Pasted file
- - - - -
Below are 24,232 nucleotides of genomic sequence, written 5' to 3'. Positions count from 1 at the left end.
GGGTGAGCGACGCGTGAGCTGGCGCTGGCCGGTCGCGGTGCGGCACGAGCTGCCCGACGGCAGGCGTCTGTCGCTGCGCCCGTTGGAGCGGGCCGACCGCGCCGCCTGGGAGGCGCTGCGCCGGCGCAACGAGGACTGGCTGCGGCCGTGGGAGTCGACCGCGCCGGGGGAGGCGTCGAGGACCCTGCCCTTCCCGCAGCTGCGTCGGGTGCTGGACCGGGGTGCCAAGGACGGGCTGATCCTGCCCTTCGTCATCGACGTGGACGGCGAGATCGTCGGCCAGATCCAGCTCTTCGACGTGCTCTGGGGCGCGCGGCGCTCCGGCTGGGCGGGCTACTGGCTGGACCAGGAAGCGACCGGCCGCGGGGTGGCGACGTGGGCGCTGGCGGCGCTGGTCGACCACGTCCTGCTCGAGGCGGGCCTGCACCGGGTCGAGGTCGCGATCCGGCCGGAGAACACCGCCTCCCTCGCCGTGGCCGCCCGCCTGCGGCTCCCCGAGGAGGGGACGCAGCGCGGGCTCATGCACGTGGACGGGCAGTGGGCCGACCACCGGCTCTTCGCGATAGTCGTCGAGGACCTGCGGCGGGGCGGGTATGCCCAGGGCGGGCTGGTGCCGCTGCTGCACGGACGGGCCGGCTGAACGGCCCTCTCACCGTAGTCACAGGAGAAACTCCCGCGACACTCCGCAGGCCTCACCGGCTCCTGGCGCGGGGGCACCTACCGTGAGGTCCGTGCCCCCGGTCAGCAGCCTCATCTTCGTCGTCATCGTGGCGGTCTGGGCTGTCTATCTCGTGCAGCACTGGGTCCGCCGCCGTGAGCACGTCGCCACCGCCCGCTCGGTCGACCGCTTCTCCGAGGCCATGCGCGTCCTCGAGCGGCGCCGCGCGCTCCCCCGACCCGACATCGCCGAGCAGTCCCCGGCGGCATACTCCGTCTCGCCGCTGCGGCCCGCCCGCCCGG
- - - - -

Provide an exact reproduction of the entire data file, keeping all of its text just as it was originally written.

Below are 24,232 nucleotides of genomic sequence, written 5' to 3'. Positions count from 1 at the left end.
GGGTGAGCGACGCGTGAGCTGGCGCTGGCCGGTCGCGGTGCGGCACGAGCTGCCCGACGGCAGGCGTCTGTCGCTGCGCCCGTTGGAGCGGGCCGACCGCGCCGCCTGGGAGGCGCTGCGCCGGCGCAACGAGGACTGGCTGCGGCCGTGGGAGTCGACCGCGCCGGGGGAGGCGTCGAGGACCCTGCCCTTCCCGCAGCTGCGTCGGGTGCTGGACCGGGGTGCCAAGGACGGGCTGATCCTGCCCTTCGTCATCGACGTGGACGGCGAGATCGTCGGCCAGATCCAGCTCTTCGACGTGCTCTGGGGCGCGCGGCGCTCCGGCTGGGCGGGCTACTGGCTGGACCAGGAAGCGACCGGCCGCGGGGTGGCGACGTGGGCGCTGGCGGCGCTGGTCGACCACGTCCTGCTCGAGGCGGGCCTGCACCGGGTCGAGGTCGCGATCCGGCCGGAGAACACCGCCTCCCTCGCCGTGGCCGCCCGCCTGCGGCTCCCCGAGGAGGGGACGCAGCGCGGGCTCATGCACGTGGACGGGCAGTGGGCCGACCACCGGCTCTTCGCGATAGTCGTCGAGGACCTGCGGCGGGGCGGGTATGCCCAGGGCGGGCTGGTGCCGCTGCTGCACGGACGGGCCGGCTGAACGGCCCTCTCACCGTAGTCACAGGAGAAACTCCCGCGACACTCCGCAGGCCTCACCGGCTCCTGGCGCGGGGGCACCTACCGTGAGGTCCGTGCCCCCGGTCAGCAGCCTCATCTTCGTCGTCATCGTGGCGGTCTGGGCTGTCTATCTCGTGCAGCACTGGGTCCGCCGCCGTGAGCACGTCGCCACCGCCCGCTCGGTCGACCGCTTCTCCGAGGCCATGCGCGTCCTCGAGCGGCGCCGCGCGCTCCCCCGACCCGACATCGCCGAGCAGTCCCCGGCGGCATACTCCGTCTCGCCGCTGCGGCCCGCCCGCCCGG